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Sepsis :

Pathophysiology and
Treatment
Department of Internal Medicine
Medical Faculty
UNISSULA
► Definitions
► Epidemiology
► Pathophysiology
► Treatment
► Future directions
Definitions
Systemic Inflammatory Response
Syndrome (SIRS) :
► Systemic inflammatory response to various
stresses.
► Meets 2 or more of the following criteria (
harus dipenuhi kriteria 2 atau lebih) :
 Temperature of >38 degree C/<36 degree C
 Heart rate of more than 90 beats/min
 RR >20 breaths/min or PaCo2 <32mmHg
 WBC (white blood cell) >12,000/mm3 or
<4000/mm3
Definitions
SEPSIS :
► Evidence of SIRS accompanied by known or suspected
infection.

Severe SEPSIS :
► Sepsis accompanied by hypoperfusion or organ
dysfunction.
► Cardiovascular :
 SBP<90 mmHg/MAP<70 for at least 1 hr despite adequate volume
resuscitation or the use of vasopressors to achieve the same goals.
► Renal :
 Urine output <0.5ml/kg/hr or Acute Renal Failure.
► Pulmonary :
 PaO2/FiO2 <250if other organ dysfuncton is present or <200 if the
lungs is the only dysfunctional organ.
Definitions
Severe SEPSIS (contd) :
► Gastrointestinal :
 Hepatic dysfunction (hyperbilirubinemia,Elevated transaminases
► CNS :
 Alteration in Mental status (delirium)
► Hematologic :
 Platelet count of <80,000/mm3 or decreased by 50% over 3
days/DIC
► Metabolic :
 PH<7.30 or base deficit >5.0mmol/L
 Plasma lactate >1.5 upper limit of normal.

Septic Shock :
► Severe Sepsis with persistent hypoperfusion or
hypotension despite adequate fluid resuscitation
Epidemiology
► Current estimates suggest that over 750,000 cases of
Sepsis are diagnosed annually, resulting in more than
200,000 deaths.
► The incidence rate for Sepsis has been increasing over the
past two decades, driving an increase in the number of
deaths despite a decline in case-fatality rates.
► Sepsis is the tenth leading cause of death in the United
States and accounts for more than 17 billion dollars in
direct healthcare expenditures.
► Risk factors include age > 65 years, male, non-whites.
► A primary site of infection cannot be established in 10% of
patients with severe Sepsis/SIRS.
Consesnsus definition
 2016
a. Sepsis yang baru : tidak ada istilah severe , sepsis adalah kondisi yang
mengancam jiwa , karena ada infeksi yang menyebabkan disregulasi dan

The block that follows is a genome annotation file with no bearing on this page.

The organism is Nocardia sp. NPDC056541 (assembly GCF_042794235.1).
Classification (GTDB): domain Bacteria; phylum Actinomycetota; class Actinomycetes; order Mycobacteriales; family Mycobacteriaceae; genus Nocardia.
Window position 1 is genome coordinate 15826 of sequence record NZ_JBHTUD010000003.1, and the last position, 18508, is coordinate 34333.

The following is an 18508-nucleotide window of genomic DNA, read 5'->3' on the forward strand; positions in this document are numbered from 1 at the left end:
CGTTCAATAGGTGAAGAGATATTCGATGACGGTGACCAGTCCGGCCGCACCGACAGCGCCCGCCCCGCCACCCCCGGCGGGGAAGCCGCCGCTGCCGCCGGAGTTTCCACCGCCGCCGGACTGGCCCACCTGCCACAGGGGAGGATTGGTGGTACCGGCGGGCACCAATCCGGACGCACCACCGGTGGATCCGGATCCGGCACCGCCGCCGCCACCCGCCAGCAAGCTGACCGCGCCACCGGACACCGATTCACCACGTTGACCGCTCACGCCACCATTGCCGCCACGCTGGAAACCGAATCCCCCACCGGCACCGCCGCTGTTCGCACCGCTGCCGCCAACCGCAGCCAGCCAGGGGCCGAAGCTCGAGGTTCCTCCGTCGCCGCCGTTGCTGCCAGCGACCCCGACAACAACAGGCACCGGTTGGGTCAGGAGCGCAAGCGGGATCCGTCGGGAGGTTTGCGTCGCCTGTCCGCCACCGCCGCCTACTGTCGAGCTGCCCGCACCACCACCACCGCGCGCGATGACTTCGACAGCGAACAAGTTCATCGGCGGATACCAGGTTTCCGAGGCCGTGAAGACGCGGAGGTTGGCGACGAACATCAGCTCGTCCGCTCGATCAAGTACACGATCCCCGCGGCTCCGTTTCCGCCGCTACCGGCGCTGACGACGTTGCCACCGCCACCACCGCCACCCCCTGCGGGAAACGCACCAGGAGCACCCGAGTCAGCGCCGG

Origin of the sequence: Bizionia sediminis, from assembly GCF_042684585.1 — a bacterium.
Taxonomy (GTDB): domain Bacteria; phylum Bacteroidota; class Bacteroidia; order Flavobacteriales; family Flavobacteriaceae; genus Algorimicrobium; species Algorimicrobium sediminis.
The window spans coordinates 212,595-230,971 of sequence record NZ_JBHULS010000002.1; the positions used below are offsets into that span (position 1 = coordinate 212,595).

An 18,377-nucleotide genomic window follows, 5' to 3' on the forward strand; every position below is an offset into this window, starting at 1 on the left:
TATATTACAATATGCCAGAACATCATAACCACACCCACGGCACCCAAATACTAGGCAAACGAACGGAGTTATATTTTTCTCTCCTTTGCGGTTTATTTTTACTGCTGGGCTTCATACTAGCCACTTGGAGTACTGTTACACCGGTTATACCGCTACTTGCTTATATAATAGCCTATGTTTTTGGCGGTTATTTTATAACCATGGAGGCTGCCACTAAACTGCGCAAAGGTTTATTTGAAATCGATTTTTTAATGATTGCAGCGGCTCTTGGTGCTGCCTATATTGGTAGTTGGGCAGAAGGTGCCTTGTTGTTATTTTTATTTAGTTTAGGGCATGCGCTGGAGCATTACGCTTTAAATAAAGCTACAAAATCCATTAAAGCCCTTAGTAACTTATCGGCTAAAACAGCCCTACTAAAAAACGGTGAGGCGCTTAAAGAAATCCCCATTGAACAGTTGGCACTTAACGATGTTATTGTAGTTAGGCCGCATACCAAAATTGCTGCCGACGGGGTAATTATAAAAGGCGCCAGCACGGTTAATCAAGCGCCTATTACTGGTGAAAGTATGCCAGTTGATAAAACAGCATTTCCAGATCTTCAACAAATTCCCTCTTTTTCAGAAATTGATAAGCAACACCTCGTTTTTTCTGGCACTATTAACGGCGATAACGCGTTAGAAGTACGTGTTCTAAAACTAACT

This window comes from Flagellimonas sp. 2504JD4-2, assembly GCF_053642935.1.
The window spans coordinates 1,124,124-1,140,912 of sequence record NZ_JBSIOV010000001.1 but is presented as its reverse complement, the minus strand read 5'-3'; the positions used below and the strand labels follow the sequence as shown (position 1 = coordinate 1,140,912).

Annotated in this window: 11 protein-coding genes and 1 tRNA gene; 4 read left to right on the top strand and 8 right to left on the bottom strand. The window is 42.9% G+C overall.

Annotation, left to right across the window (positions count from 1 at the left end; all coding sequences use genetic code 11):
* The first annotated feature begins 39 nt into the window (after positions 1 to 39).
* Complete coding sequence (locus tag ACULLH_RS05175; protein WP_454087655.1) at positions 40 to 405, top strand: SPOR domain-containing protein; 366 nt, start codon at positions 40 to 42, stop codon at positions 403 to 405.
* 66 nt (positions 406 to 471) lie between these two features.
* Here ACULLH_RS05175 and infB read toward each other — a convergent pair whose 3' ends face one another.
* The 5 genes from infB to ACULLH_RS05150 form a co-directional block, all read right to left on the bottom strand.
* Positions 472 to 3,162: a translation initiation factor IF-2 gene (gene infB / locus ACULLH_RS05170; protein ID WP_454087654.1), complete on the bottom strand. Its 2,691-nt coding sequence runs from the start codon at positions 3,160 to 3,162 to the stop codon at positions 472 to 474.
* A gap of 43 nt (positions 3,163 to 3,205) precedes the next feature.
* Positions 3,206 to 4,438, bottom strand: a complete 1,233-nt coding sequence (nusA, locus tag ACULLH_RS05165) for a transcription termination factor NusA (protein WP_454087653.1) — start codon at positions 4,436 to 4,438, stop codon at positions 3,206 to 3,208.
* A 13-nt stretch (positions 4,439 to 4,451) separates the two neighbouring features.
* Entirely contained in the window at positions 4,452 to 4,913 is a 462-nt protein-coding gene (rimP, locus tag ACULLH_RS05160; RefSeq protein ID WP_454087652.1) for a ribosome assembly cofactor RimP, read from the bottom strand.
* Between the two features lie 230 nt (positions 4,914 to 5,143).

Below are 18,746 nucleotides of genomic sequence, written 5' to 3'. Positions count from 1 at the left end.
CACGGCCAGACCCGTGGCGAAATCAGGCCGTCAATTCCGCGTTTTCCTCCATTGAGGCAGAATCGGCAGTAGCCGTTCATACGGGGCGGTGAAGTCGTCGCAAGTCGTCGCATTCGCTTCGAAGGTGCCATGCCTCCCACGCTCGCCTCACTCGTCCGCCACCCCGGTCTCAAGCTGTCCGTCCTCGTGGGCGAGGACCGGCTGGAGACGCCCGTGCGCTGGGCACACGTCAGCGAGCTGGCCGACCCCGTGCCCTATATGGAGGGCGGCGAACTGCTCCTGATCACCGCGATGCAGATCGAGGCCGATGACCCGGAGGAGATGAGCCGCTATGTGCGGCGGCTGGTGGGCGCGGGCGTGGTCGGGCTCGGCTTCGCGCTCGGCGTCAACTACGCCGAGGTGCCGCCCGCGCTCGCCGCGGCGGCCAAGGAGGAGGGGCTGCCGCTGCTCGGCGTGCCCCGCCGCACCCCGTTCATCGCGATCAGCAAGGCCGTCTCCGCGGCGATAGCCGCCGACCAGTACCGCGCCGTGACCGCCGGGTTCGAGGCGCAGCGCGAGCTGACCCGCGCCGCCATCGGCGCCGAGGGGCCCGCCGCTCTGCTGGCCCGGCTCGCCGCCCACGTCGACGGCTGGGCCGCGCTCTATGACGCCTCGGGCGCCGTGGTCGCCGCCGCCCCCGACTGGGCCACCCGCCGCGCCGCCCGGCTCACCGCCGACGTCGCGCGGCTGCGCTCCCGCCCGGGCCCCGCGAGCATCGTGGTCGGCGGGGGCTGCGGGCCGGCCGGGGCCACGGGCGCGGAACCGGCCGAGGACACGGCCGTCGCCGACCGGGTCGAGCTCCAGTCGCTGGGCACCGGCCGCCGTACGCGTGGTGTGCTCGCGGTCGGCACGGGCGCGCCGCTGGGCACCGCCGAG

disfungsi organ
- Kriteria 2016 : ada disfungsi organ  peningkatan 2 poin atau lebih
dari SOFA score
- Pasien yang butuh perawatan lama : dipake qSHOFA ( hipotensi ,
gangguan status mental dan takipneu)
b. Septic shoke  adanya gangguan sirkulasi atau selauler/metabolik ,
kriteria klinis :
1. hipotensi persisten  yang sudah diperbaiki
2. Kadar laktat tinggi
-
Epidemiology:
Epidemiology : Mortality rate
Epidemiology

Gram positive bacteria


Gram negative bacteria
Fungi
Martin et al, NEJM 2003; 348:1546
Pathophysiology of Sepsis
Pathophysiology of Sepsis
Disorder Due to Uncontrolled Inflammation?

► Increased inflamatory mediators like IL-1, TNF,


IL-6.
► Based on animal studies.
► In a study in children with meningococcemia, TNF
levels directly correlated with mortality.
► Clinical trials involving TNF anagonist,
antiendotoxin antibodies, IL-1 receptor
antagonists, cortocosteroids failed to show any
benefits.
► Patients with RA treated with TNF antagonist
develop infectious complications.
Pathogenesis of Sepsis
Pathophysiology of Sepsis
Failure of Immune System to Eliminate
Microorganism?

► Shiftfrom inflammatory (ThI) to antiinflammatory


response (Th2).
► Anergy.
► Apotosis of B cells, T cells, Dendritic cells.
► Loss of macrophage expression of MHC Class I
and co-stimulatory molecules.
► Immunosuppressive effect of apoptotic cells.
Pathogenesis of Sepsis
Pathogenesis of Sepsis
Pathogenesis of Sepsis

The dark stained regions are concentrations of B cells in lymphoid follicles


that are visible to the naked eye. The patients with Sepsis have
dramatically smaller and fewer lymphoid follicles than the patients with
trauma.
Pathogenesis of Sepsis
Factors that influence Immune Response :

► Genetic factors, polymorphisms in cytokine genes,


TLR4 mutations, MBP.
► Type of organism, virulence, size of inoculum.
► Host Factors :
 Age, Nutritional status, Coexisting illness,
COPD, CHF, Cancer, DM, Immunodeficiency.
► Therapeutic efforts to modify the host immune
response in critical illness will require a more
thorough understanding of the cytokine milieu and
the factors that determine their production.
Multiple Organ Dysfunction Syndrome
(MODS)
► MODS occurs late and is the most common cause
of death in patients with Sepsis.
► Lactic acidosis led investigators to think that this is
due to tissue ischaemia.
► Minimal cell death in postmortem samples taken
from the failed organs of patients with Sepsis.
► Recovery from Sepsis is associated with near
complete recovery of organ function, even in
organs whose cells have poor regenerative
capacity.
► Increased tissue oxygen tensions in various
organs (muscle, gut, bladder) in animals and
patients with Sepsis.
MODS : Possible Explanations

Mitochondrial Dysfunction

► Mitochondria use > 90% of total body oxygen consumption


for Adenosine TriPhosphate (ATP) generation, a
bioenergetic abnormality is implied.
► Cell and animal data have shown that nitric oxide (and its
metabolites peroxynitrite), produced in considerable